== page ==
It’s easy to just move on after merely getting something to work when you’re using an incredibly fast and robust robot. The robot moves the heavy thing from point A to point B and you even have a little cycle time to spare. The customer’s happy; you’re happy; time to celebrate, right?
But what about the robot? Is the robot happy too? Would you be happy performing that task all day? Certainly not, but if you had to do it for a little while, would you do it like you just taught the robot, or would you tweak a couple of things to make it a little easier?
I try to keep the robot’s happiness in mind throughout the entire project. During the initial engineering meetings I ask, “can we move that fixture a little closer so the robot doesn’t have to stretch out so far?” While I’m programming I think to myself, “is this the best wrist orientation I can use for this position? Can I smooth out this path?” Once everything is working I wonder if we can slow the robot down and still make rate.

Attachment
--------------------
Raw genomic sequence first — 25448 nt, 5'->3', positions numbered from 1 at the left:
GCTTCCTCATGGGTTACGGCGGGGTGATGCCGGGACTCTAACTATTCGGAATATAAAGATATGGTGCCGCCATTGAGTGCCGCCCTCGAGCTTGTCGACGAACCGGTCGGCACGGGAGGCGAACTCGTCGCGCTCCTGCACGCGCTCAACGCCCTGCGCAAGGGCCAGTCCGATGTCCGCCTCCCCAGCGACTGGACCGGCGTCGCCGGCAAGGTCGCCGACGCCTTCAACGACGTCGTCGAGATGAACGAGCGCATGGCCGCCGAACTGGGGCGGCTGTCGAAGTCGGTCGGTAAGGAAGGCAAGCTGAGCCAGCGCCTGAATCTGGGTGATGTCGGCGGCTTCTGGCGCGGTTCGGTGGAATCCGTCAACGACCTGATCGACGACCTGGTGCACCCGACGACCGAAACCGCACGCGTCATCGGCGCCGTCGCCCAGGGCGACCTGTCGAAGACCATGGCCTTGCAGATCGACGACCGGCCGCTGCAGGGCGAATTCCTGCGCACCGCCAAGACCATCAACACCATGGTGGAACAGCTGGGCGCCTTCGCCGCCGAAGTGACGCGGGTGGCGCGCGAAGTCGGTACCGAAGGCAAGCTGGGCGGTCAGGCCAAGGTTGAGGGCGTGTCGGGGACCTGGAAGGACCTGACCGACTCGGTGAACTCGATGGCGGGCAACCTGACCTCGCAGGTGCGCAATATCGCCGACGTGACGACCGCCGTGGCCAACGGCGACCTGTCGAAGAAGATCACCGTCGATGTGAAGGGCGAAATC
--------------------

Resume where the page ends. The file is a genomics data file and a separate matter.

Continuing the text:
One of the really cool things about automation and programming in general is the ability to accomplish the same task 1000 different ways. This freedom allows us number-loving engineers to exercise some creativity and come up with truly optimal solutions for our engineering problems.
As robots get faster, stronger and easier to program, your solutions may not have to be elegant. These incredible machines can probably make up for any shortcomings in your implementation. However, when Judgement Day comes and the robots become self-aware, I like to think that they’ll think twice before exterminating me, considering my painstaking efforts to make their former lives easier.